Report finds series of errors caused deadly DuPont plant accident in La Porte

String of errors and missed warnings contributed to deaths of La Porte plant employees

HOUSTON – Board members of the U.S. Chemical Safety Board voted unanimously to approve safety recommendations identified by investigators after the deadly November 2014 incident at the DuPont plant in La Porte.

Families of the victims told Channel 2 they hoped DuPont would adopt the recommendations as quickly as possible.

"What happened to my brothers shouldn't have have happened. I don't want anyone to lose their dad, brother or grandpa over careless neglect. That's what i call it. It shouldn't have happened," said Lanette Soto, Robert and Gibby Tisnado's sister.

The U.S. Chemical Safety Board has released findings of an interim investigation into the leak of a toxic chemical at the DuPont manufacturing facility in La Porte. Four employees were killed in the incident on Nov. 15, 2014. 

The board's investigation found a series of mistakes that began five days earlier, eventually lead to the release of nearly 24,000 pounds of methyl mercaptan, a toxic chemical. Crystal Wise, Wade Baker, Robert Tisnado and his brother Gilbert Tisnado all died of asphyxia and exposure while dealing with the leak.

"Our investigation has uncovered lapses, weaknesses or failures in the company's safety planning and procedures -- safety management systems that could have and should have prevented the accident and this loss of life," Vanessa Allen Sutherland, the safety board's chairperson, said. "We believe these recommendations lay out what DuPont should do to protect its workers and the public.  We hope these improvements at La Porte will serve as a first step to fully restore DuPont's global reputation for safety."


The CSB investigation found a chain of events, beginning on Nov. 10, 2014 triggered the toxic leak that happened the following Saturday morning.  On Monday, Nov. 10, a water dilution system was accidentally activated and that caused a storage tank to overload. Crews were forced to shut down the system used to manufacture an insecticide produced at the plant. They tried to restart the system two days later, but discovered a clog.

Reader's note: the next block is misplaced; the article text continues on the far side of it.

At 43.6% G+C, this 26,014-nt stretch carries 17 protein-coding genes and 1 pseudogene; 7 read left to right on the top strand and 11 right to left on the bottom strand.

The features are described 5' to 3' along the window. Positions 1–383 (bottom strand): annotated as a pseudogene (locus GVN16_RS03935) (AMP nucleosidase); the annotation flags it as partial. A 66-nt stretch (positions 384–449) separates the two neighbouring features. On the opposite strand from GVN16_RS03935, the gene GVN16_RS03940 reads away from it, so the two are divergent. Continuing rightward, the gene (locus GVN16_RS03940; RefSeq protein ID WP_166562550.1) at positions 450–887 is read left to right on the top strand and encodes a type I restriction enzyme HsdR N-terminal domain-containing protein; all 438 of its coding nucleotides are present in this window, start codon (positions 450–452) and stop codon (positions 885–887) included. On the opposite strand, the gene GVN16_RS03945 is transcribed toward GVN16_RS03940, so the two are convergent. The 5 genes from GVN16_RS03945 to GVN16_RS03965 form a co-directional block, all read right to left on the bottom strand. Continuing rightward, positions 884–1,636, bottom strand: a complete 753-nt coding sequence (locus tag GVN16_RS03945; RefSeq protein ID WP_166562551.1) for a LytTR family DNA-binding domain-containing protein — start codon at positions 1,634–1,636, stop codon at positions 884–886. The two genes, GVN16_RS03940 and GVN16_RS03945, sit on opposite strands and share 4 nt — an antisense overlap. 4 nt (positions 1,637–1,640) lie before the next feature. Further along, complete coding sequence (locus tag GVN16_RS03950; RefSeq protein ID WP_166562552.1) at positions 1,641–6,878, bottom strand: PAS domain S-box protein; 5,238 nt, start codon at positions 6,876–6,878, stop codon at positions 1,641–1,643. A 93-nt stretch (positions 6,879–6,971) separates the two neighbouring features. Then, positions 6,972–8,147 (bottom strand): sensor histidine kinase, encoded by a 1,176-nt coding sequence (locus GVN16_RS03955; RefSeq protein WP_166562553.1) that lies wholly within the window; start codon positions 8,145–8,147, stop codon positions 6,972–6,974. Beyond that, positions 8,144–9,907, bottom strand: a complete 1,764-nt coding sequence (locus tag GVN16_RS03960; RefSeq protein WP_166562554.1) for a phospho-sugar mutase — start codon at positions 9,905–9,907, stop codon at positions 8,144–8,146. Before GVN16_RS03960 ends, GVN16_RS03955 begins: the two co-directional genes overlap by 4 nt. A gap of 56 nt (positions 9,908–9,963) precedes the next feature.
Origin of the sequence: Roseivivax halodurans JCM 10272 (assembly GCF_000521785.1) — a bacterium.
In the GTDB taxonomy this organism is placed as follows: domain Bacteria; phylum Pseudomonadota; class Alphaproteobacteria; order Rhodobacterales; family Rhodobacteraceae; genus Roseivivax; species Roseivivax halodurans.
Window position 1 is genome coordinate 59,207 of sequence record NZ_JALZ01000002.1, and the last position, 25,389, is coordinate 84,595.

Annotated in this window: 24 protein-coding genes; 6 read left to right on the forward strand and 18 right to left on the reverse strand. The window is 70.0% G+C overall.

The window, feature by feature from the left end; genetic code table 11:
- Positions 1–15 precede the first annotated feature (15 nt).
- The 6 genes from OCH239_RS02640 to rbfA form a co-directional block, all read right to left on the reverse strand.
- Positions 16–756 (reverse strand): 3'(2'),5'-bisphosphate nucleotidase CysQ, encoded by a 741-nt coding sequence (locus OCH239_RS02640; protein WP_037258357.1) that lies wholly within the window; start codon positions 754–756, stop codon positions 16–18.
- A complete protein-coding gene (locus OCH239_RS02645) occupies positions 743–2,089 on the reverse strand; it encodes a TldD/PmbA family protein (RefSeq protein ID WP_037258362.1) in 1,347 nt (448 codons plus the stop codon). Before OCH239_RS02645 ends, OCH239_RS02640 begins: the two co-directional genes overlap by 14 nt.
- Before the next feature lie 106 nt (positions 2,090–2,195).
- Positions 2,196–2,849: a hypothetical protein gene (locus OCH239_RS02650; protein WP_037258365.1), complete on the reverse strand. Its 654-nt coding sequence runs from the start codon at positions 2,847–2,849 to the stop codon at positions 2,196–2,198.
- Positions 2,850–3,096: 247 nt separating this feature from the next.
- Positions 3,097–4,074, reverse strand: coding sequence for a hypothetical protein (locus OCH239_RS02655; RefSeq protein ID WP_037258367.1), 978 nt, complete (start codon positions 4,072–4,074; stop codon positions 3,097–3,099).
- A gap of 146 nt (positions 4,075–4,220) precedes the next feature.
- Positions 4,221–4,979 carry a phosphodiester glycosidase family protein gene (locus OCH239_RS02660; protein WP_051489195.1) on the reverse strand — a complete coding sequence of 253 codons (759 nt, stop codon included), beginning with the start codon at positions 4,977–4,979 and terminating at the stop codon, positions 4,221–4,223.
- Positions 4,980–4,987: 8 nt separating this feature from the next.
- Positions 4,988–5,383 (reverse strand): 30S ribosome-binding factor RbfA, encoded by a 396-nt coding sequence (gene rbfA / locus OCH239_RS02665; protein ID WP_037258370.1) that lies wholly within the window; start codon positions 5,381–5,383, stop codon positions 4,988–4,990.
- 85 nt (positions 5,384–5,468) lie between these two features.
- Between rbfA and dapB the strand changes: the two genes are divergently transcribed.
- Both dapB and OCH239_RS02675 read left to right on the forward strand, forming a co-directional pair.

As they tried to clear that clog, the investigation revealed, about 2,000 pounds of water accidentally ended up in a storage tank containing methyl mercaptan.

The report states that normally, a mixture of methyl mercaptan and water would not create a problem. However, temperatures were unusually cold that day (around 40 degrees) and had been consistently below 55 degrees in the days preceding. 

The low temperature caused the mixture to form a separate blockage in the system's methyl mercaptan feed.  Crews came up with a plan to clear the clog and get the chemical flowing again.

On Friday morning, a new group of workers began their shift. The CSB report states these workers didn't know about the earlier system shutdown and the clogs that remained. The new team met and took over the plan to clear the clogs. The plan was to use hot water on the outside piping to dissolve the clog. The investigation shows the crew realized methyl mercaptan would expand when heated and they needed to figure out how to remove dangerous vapors from the building. So valves were opened along the feed line and a system was set up to vent the methyl mercaptan. The report states this plan was never evaluated for potential hazards and no safety analysis was performed. There was also no written procedure created to track the progress of the plan.


Around 1:30 a.m. on Nov. 15, the CSB investigation states, the team working to clear the clog in the methyl mercaptan feed line realized the plan was not working. They regrouped in the control room to figure out how to go forward. But they left two valves open that were part of their plan to clear the clog and remove the vapors. An hour later, at around 2:45 a.m., the report states, the flow of methyl mercaptan in the feed line suddenly resumed, but no one noticed.